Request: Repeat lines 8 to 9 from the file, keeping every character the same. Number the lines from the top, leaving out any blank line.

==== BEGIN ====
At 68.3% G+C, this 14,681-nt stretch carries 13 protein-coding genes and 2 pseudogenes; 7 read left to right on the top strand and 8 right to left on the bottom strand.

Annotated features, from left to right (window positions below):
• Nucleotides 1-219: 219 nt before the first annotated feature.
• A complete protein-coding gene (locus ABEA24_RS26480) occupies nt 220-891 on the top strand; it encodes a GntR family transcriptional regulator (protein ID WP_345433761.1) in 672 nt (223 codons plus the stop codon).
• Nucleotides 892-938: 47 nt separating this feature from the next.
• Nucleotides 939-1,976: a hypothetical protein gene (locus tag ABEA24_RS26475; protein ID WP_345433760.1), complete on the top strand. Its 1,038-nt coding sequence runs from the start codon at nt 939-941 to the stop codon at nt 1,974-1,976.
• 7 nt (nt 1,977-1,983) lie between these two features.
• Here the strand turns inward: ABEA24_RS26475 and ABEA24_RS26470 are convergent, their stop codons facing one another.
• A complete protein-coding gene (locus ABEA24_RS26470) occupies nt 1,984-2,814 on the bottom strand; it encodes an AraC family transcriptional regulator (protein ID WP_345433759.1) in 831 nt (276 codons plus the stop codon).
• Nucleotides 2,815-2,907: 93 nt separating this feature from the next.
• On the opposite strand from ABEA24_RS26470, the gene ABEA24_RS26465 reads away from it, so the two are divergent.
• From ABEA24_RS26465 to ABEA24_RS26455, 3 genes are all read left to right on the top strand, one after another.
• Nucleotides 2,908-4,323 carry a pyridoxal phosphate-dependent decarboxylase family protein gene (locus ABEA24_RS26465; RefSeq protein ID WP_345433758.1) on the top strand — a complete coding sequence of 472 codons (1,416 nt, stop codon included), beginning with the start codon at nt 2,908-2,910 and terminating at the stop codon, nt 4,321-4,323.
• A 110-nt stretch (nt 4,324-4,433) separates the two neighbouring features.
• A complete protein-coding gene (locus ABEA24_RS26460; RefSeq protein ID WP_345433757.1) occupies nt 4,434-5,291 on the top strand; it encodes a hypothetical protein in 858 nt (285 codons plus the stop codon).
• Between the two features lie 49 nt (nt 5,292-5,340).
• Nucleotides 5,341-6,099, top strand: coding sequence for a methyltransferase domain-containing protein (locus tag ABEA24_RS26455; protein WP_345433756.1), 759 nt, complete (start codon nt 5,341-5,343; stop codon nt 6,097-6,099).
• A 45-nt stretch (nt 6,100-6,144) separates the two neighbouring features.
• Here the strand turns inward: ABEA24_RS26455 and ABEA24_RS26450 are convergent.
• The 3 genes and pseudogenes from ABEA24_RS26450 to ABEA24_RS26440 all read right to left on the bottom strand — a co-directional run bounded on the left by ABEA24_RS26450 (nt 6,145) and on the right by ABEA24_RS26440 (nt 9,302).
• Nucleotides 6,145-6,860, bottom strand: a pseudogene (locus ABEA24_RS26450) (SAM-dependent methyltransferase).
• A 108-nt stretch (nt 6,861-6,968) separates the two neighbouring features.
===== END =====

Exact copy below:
• Here the strand turns inward: ABEA24_RS26475 and ABEA24_RS26470 are convergent, their stop codons facing one another.
• A complete protein-coding gene (locus ABEA24_RS26470) occupies nt 1,984-2,814 on the bottom strand; it encodes an AraC family transcriptional regulator (protein ID WP_345433759.1) in 831 nt (276 codons plus the stop codon).